Either way, outer space captures the imagination—and journalists’ attention.
President Donald Trump’s call on Monday for the creation of a Space Force as a sixth branch of the military will be debated by the experts. Yet it serves as a reminder of the lessons that space communications have taught us.
“We are going to have the Air Force and we are going to have the Space Force—separate but equal,” he said. “It’s going to be something.”
Whether this is a passing whim or a clear presidential initiative, the final frontier has long offered PR inspiration. Here are a few takeaways from space-related communications:
1. Tell a story.
If you want to capture the public imagination, it’s not enough to launch a product or a rocket. Your big new thing has to be part of a broader narrative.
“President Kennedy told a story—we will land a man on the moon by the end of the 1960s,” says David Meerman Scott, author of “Marketing the Moon: The Selling of the Apollo Lunar Program.” “It was a powerful story that most people in the country could rally around.”
2. Don’t just beg for coverage—make news.
When SpaceX visionary Elon Musk wanted a PR boost, he didn’t hound reporters for writeups of his company. He launched a spacesuit-clad mannequin in the driver’s seat of a red Tesla Roadster into space. Personifying the project with a driver, dubbed Starman, he proved the massive carrying capacity of SpaceX rockets.
The campaign proved once again that PR at its best is a verb (something is happening) rather than a noun (something exists). Best of all, the launch was the gift that keeps on giving, as Starman headed toward Mars.
Third burn successful. Exceeded Mars orbit and kept going to the Asteroid Belt. pic.twitter.com/bKhRN73WHF
— Elon Musk (@elonmusk) February 7, 2018
3. It takes a team.
NASA alone didn’t put a man on the moon, Scott says. It was a team effort by the space agency, the industry and news media outlets.
“We as marketers can learn from the idea that you can put together a partnership with another organization and achieve something bigger than yourself,” he says.
“Specifically, during the Apollo program, the ‘marketing’ was most often handled by the private contractors and subcontractors of the program, as they had reason not only to get out the story of their involvement in the program, but all to sell their capabilities on both the national and international stages.”
4. You can recover from a mistake—if you solve the problem.
Sometimes it seems crises will permanently scar an organization. NASA proved in the near-disaster of Apollo 13 and the blunder of a blurry-eyed Hubble telescope that recovery is possible. Focus on fixing the problem rather than spinning the crisis, says Mario Almonte of Herman & Almonte Public Relations.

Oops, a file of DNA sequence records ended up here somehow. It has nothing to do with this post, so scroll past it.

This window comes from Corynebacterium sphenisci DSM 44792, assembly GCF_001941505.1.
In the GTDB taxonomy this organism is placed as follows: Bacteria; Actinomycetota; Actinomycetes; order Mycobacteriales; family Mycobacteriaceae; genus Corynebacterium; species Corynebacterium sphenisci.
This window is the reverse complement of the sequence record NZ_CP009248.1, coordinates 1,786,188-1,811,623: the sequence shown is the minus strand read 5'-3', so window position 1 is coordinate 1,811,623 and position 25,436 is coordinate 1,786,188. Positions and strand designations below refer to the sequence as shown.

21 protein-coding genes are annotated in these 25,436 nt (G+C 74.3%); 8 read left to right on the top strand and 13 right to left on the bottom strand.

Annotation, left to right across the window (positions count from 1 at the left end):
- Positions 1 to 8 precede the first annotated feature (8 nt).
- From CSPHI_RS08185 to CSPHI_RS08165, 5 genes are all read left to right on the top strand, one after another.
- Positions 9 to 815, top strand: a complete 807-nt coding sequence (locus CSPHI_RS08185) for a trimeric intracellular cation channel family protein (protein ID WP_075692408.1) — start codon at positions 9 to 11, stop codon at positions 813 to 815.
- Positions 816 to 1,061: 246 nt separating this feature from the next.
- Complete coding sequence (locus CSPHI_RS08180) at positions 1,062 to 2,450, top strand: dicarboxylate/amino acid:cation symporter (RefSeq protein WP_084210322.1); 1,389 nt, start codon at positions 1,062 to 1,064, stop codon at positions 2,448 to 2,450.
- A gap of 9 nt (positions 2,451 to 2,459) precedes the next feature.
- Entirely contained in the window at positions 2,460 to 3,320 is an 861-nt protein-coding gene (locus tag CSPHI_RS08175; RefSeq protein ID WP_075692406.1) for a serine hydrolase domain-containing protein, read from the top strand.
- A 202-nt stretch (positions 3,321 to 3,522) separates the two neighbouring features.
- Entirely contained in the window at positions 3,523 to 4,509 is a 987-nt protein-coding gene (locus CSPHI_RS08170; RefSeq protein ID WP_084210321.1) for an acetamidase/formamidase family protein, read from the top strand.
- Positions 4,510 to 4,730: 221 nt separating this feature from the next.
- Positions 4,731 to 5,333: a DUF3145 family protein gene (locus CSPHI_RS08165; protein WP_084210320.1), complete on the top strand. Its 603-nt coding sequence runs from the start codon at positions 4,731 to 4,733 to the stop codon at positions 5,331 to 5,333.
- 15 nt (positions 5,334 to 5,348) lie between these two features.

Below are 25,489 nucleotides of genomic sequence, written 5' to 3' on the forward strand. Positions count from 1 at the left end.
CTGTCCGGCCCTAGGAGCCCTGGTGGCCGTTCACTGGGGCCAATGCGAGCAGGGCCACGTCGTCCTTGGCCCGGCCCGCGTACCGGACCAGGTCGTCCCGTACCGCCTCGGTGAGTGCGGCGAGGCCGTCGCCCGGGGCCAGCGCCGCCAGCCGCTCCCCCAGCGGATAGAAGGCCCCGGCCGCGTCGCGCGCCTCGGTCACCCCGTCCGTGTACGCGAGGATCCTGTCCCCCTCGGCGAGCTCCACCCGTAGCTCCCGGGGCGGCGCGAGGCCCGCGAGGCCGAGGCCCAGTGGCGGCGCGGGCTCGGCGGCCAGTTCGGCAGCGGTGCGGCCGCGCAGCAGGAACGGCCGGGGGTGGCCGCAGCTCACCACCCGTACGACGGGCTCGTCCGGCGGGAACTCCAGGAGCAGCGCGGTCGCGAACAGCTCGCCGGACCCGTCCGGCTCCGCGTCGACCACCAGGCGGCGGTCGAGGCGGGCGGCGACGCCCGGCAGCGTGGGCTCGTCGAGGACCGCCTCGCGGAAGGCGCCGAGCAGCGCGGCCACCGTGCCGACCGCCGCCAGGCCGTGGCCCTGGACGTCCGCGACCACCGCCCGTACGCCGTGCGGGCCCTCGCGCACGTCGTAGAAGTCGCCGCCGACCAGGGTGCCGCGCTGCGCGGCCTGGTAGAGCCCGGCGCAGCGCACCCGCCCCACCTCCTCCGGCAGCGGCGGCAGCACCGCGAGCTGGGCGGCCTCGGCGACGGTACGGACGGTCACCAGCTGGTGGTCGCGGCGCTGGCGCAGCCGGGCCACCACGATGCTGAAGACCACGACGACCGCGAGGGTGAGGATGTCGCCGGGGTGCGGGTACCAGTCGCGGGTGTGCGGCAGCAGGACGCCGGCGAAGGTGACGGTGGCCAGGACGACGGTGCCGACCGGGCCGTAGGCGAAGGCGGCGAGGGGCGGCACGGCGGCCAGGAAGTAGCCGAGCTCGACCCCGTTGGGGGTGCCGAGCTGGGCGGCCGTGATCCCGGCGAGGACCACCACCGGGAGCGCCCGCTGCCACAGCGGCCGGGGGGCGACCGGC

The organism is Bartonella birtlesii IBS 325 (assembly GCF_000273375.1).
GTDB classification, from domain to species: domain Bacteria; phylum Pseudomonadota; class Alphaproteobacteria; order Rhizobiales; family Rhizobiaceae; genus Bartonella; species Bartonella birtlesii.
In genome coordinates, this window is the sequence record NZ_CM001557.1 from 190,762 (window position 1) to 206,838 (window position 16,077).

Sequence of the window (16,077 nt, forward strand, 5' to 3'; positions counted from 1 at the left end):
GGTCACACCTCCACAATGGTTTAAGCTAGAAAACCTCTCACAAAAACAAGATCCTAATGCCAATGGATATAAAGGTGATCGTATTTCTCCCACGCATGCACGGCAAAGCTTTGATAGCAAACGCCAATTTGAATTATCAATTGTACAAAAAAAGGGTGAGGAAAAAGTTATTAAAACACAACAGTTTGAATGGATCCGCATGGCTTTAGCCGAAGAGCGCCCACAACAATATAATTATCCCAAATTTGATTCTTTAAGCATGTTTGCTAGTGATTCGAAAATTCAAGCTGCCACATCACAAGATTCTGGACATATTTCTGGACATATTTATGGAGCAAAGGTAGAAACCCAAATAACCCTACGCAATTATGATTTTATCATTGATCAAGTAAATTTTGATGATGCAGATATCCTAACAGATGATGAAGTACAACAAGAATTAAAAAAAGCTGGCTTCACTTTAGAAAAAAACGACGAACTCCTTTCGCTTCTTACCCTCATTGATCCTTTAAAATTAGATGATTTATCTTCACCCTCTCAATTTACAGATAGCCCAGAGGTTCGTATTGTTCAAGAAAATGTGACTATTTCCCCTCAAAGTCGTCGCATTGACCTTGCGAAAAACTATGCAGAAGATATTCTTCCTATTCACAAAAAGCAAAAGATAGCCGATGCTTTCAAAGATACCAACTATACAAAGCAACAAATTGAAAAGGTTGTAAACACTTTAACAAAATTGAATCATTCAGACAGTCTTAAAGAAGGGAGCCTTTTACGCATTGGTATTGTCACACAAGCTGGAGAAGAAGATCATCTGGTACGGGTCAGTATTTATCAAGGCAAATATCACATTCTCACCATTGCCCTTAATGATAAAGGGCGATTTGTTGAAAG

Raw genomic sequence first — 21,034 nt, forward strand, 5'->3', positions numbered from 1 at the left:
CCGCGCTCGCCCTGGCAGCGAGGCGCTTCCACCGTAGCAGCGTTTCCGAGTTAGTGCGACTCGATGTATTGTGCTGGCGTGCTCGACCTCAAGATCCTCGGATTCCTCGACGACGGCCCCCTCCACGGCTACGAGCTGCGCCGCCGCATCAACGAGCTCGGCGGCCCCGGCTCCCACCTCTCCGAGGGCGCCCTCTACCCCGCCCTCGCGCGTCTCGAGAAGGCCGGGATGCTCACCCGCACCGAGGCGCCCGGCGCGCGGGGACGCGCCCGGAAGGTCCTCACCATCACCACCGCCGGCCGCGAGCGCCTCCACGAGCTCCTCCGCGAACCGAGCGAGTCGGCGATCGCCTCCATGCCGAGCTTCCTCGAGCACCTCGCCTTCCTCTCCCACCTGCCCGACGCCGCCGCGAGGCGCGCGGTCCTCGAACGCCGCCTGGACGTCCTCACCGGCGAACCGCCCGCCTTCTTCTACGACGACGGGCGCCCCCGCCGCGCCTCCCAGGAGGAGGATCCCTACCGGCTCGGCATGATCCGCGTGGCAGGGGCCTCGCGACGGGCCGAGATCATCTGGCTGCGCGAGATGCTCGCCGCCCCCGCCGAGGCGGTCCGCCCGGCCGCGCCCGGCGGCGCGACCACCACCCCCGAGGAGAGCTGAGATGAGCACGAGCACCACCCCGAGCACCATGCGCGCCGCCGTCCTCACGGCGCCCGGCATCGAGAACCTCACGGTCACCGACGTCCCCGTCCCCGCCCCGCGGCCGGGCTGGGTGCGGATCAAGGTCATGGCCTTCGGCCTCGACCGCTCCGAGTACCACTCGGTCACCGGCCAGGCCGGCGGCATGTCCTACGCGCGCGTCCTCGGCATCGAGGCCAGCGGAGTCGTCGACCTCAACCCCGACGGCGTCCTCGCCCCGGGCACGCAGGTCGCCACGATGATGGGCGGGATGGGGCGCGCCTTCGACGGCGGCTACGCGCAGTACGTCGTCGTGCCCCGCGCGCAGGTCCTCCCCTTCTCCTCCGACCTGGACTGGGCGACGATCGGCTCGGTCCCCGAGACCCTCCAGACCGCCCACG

After a problem with Hubble’s main mirror was discovered, rendering the expensive space telescope useless, NASA had no option “except hunker down and get the problem solved,” Almonte says. The agency did so spectacularly.
5. It’s a real-time world.
The famous first live TV broadcast from the moon nearly didn’t happen, owing to a struggle between PR pros and senior astronauts at NASA, Scott says. PR officers wanted to institute an “open program” with very few press restrictions, but some of the most senior astronauts wanted to control and polish their respective public images.
“What this teaches us today is that you’ve got to be open and honest with the public,” Scott says. “You’ve got to operate in real time. The idea of controlling information within companies and operating slowly, letting things dribble out at your own pace doesn’t work so well in a 24/7, instant communications environment.”
6. Follow up words with actions.
It isn’t enough to put together a well-crafted statement on how you are addressing a situation, Scott says. You must put those words into action. When you act, and change happens, communicate that with your audiences.
“A change in policy or operations that is not shared doesn’t help you rebuild public confidence,” he says.
7. Engage your followers.
NASA has been ahead of the game in social media, tweeting astronaut photos and video of celestial events. Another aspect of its success has been engaging its fans.
8. Prepare for the long haul.
Most real-time global events have happened out of tragedy or occurred spontaneously—such as the Kennedy assassination or the Challenger explosion, Scott says.
“With Apollo, it was like Super Bowl Sunday over a sustained period of a decade after Kennedy set America on the course to land a man on the moon and return him home safely,” Scott says. “Many of the tactics employed today were invented, out of necessity, during Apollo.”